Monday, May 24, 2010

The Philosophy of Tolkien's The Lord of the Rings

Here are the relevant excerpts from my Tolkien class syllabus. The stuff I removed was admin stuff like papers, participation points, academic dishonesty policies, and when our final exam is scheduled. The usual.

Texts: JRR Tolkien's The Lord of the Rings, Peter Kreeft, The Philosophy of Tolkien: The Worldview Behind The Lord of the Rings.

Objective: To discover the vision of truth conveyed via the imagination in JRRT's greatest work. We will find that, with the 'veil of familiarity' removed, the great perennial philosophical truths about God, man, and the universe are presented to the mind and heart of the reader, proposed as exemplars for a profoundly wise life both in theory and in practice: the real existence and relevance of God, the nature of man as a rational animal, the objectivity of moral standards, the robust power of the human mind to know the truth with certainty, and excellence as mandatum. Tolkien himself was alive with the love of truth and the knowledge of goodness, and deliberately suffused his work with this spirit.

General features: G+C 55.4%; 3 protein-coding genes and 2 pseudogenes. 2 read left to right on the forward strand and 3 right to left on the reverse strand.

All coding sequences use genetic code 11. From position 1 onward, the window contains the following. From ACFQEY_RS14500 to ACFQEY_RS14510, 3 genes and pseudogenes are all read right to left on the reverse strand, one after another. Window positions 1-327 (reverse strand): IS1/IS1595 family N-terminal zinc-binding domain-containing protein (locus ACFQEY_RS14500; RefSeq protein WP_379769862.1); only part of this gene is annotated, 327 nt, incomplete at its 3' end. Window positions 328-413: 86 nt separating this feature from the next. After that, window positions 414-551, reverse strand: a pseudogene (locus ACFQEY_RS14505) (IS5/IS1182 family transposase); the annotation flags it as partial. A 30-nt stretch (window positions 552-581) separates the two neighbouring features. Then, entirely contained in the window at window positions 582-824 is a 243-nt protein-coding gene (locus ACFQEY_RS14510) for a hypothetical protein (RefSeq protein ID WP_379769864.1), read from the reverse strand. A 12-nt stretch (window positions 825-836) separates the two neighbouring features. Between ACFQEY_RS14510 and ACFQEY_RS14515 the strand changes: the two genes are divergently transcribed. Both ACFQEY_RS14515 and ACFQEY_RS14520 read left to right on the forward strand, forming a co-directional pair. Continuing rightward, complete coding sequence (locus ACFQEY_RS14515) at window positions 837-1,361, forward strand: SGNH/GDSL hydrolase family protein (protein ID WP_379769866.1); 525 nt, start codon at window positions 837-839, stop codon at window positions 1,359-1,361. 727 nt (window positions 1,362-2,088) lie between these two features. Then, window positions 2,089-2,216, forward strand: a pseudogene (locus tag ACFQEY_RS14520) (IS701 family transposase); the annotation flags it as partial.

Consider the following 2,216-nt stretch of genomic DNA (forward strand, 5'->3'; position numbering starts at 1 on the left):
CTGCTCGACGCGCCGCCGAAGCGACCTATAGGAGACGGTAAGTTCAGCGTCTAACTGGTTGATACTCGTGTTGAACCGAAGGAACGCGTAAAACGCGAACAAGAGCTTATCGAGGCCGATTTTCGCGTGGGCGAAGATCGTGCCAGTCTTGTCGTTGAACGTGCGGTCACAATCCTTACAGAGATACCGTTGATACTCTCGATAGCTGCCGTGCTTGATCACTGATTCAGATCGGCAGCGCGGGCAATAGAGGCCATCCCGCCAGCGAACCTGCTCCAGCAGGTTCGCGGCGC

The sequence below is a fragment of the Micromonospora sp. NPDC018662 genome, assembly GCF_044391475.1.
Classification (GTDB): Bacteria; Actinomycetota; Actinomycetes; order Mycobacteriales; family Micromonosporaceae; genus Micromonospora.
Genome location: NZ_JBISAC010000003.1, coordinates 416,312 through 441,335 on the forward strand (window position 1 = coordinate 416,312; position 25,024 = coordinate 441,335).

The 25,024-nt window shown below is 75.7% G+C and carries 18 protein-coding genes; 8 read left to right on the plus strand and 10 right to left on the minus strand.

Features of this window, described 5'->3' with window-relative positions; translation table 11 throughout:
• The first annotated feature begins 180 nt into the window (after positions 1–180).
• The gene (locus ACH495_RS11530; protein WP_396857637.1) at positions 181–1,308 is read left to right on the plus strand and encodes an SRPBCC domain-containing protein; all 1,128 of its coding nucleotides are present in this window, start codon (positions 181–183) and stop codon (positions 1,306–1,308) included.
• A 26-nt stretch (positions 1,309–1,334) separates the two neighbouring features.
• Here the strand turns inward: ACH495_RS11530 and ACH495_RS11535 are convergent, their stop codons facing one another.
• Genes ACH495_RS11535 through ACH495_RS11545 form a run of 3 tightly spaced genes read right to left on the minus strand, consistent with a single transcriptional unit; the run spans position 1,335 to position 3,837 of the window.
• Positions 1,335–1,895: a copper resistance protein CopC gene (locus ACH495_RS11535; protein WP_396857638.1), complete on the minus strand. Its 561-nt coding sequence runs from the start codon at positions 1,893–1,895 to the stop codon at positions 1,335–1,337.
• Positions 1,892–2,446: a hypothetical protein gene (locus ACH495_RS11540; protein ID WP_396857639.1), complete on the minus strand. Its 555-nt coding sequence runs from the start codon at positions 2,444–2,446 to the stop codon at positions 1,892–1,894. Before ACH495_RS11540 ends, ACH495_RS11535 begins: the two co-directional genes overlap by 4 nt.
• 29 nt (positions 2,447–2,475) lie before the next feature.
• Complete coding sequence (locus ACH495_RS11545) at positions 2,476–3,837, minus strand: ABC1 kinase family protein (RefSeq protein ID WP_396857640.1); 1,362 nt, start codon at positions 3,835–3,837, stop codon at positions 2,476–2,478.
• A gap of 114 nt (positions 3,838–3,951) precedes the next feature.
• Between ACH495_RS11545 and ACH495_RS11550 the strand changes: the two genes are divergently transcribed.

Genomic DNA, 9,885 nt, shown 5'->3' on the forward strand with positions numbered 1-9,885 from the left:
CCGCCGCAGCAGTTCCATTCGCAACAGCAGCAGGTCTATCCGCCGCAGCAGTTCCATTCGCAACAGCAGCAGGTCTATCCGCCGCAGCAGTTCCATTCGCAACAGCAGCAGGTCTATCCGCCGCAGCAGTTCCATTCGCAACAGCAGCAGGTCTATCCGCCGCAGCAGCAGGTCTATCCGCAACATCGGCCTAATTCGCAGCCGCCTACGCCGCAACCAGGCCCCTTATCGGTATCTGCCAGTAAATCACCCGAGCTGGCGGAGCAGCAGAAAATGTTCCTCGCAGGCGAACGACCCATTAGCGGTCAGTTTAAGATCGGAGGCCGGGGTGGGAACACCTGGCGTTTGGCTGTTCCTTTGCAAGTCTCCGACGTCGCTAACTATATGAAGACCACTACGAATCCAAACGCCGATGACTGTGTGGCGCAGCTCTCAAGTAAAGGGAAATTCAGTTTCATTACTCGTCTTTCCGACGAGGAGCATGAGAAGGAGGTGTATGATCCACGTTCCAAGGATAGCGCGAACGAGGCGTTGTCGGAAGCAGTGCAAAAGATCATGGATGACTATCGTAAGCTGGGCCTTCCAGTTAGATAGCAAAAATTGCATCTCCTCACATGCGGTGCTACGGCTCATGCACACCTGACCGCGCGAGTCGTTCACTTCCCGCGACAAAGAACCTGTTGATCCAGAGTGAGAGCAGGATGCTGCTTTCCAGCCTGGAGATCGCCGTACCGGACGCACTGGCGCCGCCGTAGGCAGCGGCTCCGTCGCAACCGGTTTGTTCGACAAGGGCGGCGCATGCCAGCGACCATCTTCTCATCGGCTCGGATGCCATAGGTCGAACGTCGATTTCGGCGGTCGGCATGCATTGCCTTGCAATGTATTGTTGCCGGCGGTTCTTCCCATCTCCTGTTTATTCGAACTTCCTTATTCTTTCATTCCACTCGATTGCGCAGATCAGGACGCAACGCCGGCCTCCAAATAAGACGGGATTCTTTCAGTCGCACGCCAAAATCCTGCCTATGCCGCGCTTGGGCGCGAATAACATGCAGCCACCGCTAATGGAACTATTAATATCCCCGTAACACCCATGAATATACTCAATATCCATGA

Method: The course will proceed by both lectures and class discussion. In this discussion, familiarity with the reading is of course required, and ensuing questions, debate, and commentary are both encouraged and expected. It remains, however, to the instructor to provide intellectual order and discipline.

Miscellany: (all that stuff about unexcused absences and laptops/recorders that I mentioned earlier)

And that's it. Yes, the syllabus is filled with yucky touchy-feely language like "heart" (as the seat of morality, not the biological organ), "God", and "love" but I'm going to try and enjoy it as much as possible regardless. I will document my experience and hopefully keep you as abreast of the proceedings as you like. In the meantime, off to dinner, and (in the great tradition of Hobbits everywhere) supper after that.

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